Private investigators - mitigating the risks
In the unregulated world of private investigators, the Association of British Investigators is attempting to maintain ethical standards, and with them the business reputations of instructing firms
Working with an unregulated private investigation firm can have serious consequences for a law firm’s reputation and its client relationships. The unscrupulous actions of disreputable private investigators and tracing agents have been thrust under the media spotlight in recent months, amplifying the irreparable reputational damage that can be done and highlighting the need for the legal profession to be very careful who they choose to work with.
This can be more difficult than might be expected when dealing with what is still an unregulated industry. Astonishing though it might seem, private investigators in the British Isles are still not subject to any form of regulation or licensing whatsoever. Whilst the concept of mandatory licensing and competency testing of investigators and surveillance operatives in the private sector was introduced by the Private Security Industry Act 2001, it was halted when the coalition Government suspended the ongoing work of the Security Industry Authority – a decision that has since been reversed, albeit no decision has yet been made on the licensing of private investigators. Today, therefore, unethical practitioners with no formal training remain able to set themselves up as private investigators, with their disregard for the law putting legal firms and their clients at great risk.
Due diligence needed
Indeed, the Information Commissioner’s recent parliamentary report “What Price Privacy” includes evidence that suggests a flourishing and unlawful trade in confidential personal information by unscrupulous private investigators and tracing agents. The report highlights many businesses that regularly turn to private investigation firms, and through them to the shadier end of the market, requesting or receiving confidential personal information that they must know or suspect has been unlawfully obtained. Whilst not necessarily a widespread issue, it is apparent that insurance companies, local authorities, solicitors, finance companies, and other lenders are implicated in this trade, and that unethical elements of the private investigation industry appear willing to defy the law and provide the information requested.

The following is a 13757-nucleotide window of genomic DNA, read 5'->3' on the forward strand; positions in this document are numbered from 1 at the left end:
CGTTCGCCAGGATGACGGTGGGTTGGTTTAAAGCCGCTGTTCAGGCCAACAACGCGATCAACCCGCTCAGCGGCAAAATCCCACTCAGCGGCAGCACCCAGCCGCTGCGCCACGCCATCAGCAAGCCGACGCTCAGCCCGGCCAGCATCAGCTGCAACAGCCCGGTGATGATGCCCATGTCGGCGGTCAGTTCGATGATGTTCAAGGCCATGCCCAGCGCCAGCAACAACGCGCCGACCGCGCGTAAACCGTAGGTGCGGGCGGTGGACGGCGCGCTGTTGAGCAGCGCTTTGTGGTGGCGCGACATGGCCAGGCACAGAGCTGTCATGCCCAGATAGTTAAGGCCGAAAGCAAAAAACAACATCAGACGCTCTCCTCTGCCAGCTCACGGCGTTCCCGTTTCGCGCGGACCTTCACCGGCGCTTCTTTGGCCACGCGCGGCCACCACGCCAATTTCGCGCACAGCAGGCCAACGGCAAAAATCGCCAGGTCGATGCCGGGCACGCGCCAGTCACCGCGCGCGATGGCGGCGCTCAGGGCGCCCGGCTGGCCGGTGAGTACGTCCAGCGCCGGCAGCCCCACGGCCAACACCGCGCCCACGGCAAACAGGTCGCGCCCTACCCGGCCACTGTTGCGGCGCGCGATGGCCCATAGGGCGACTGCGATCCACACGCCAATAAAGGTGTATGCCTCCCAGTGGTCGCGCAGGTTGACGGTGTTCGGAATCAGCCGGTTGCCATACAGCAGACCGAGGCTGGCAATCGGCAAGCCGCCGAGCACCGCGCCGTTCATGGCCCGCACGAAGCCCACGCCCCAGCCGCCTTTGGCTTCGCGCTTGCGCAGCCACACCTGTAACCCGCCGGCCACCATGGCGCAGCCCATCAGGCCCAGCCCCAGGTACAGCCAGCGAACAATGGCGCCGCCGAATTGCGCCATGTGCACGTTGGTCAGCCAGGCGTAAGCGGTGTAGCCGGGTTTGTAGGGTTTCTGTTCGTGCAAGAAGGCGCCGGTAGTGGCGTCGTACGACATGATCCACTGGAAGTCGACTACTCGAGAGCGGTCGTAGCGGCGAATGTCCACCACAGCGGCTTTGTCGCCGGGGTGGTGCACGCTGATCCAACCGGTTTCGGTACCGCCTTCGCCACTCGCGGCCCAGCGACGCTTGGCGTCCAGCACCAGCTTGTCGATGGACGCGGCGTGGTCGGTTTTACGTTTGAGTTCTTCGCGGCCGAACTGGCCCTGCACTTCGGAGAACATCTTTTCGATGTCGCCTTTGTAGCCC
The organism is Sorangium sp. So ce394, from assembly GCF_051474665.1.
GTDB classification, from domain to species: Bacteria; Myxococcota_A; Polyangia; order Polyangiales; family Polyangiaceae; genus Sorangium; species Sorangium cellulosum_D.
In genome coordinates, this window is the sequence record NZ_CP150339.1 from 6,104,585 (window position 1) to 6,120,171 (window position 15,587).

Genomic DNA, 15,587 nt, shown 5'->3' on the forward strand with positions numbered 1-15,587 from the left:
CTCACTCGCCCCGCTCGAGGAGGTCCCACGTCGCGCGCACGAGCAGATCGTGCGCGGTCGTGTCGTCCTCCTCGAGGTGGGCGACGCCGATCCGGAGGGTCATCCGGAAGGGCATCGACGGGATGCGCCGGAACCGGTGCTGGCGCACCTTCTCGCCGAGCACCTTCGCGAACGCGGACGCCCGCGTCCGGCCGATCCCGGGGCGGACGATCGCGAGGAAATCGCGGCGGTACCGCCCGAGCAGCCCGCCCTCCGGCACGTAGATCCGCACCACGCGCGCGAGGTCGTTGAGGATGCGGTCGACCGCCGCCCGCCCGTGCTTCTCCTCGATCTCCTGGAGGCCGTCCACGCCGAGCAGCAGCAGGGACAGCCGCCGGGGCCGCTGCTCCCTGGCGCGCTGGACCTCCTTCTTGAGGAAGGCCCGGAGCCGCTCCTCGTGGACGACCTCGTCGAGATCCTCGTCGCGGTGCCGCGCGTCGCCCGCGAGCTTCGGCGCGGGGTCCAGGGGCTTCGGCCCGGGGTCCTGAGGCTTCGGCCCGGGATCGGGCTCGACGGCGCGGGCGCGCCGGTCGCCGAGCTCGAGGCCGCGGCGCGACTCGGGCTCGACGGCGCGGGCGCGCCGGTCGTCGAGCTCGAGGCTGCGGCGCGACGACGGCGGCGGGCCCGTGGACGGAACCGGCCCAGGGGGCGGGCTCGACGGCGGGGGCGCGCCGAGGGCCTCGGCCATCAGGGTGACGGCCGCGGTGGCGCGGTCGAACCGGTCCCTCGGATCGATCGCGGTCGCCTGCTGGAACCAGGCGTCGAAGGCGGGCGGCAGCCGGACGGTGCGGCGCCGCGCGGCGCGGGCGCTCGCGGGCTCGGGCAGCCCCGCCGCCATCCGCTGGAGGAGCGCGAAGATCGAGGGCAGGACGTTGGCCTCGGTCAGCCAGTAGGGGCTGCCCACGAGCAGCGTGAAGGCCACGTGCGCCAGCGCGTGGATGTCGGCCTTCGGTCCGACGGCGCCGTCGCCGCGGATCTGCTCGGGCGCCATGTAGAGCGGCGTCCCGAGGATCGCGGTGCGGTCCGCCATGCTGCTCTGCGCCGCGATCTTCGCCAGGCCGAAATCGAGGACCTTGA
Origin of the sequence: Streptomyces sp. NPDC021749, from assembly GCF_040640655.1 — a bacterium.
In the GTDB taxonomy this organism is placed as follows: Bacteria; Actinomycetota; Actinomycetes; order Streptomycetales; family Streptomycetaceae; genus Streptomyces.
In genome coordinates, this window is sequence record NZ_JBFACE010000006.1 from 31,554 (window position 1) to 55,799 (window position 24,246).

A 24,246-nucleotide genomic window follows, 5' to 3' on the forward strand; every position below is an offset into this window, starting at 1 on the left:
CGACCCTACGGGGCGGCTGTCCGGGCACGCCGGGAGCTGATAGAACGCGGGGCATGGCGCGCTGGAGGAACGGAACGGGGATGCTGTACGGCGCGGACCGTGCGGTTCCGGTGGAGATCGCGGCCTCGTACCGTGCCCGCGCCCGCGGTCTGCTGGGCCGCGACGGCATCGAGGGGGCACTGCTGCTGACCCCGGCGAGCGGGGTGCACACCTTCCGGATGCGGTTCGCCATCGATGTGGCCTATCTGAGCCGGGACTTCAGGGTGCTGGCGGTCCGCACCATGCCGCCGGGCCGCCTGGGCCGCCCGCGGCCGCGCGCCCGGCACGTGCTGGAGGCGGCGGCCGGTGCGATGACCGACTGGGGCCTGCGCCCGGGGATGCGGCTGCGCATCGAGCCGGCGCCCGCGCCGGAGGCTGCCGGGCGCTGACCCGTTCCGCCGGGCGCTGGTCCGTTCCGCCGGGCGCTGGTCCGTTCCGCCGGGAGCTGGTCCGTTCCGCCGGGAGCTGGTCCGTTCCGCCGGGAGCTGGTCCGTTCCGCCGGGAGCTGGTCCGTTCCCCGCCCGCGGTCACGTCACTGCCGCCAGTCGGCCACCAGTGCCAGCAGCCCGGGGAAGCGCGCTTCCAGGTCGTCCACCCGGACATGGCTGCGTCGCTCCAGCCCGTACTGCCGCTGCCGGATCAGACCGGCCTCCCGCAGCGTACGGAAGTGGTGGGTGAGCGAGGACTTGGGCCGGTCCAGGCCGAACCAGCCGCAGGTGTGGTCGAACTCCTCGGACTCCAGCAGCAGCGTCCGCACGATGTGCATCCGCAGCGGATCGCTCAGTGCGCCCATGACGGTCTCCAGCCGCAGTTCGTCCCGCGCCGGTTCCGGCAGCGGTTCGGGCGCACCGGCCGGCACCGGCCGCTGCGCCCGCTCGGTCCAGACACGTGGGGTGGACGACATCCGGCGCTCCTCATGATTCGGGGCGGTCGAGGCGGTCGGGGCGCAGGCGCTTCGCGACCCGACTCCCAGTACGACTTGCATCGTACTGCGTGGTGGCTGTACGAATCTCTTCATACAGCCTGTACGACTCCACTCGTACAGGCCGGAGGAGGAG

The risks to the legal profession of unwittingly hiring unethical private investigators or using unlawfully obtained information are immense – from prejudicing the outcome of a case and harming a client’s interests, to damaging a law firm’s reputation or brand irreparably. A failure to conduct due diligence on an enquiry or precognition agent may also, in certain circumstances, militate against a successful professional indemnity claim. Knowingly procuring unlawfully obtained information or provably turning a blind eye could lead to a criminal prosecution.
In light of the scale of unethical and unlawful practitioners operating as private investigators, and the damage that they can impose, it is imperative that law firms carry out effective due diligence on the enquiry or precognition agent that they intend to instruct. The Association of British Investigators (ABI) is the professional body for investigators in the private sector. It is the only industry organisation that actively self regulates members, undertaking stringent vetting (including Criminal Records Bureau checks, and rigorous complaints and disciplinary procedures). Endorsed by the Law Society of England & Wales and the Law Society of Scotland, the ABI acts as a one stop shop for due diligence when a legal firm has a need to hire a private investigator or precognition agent.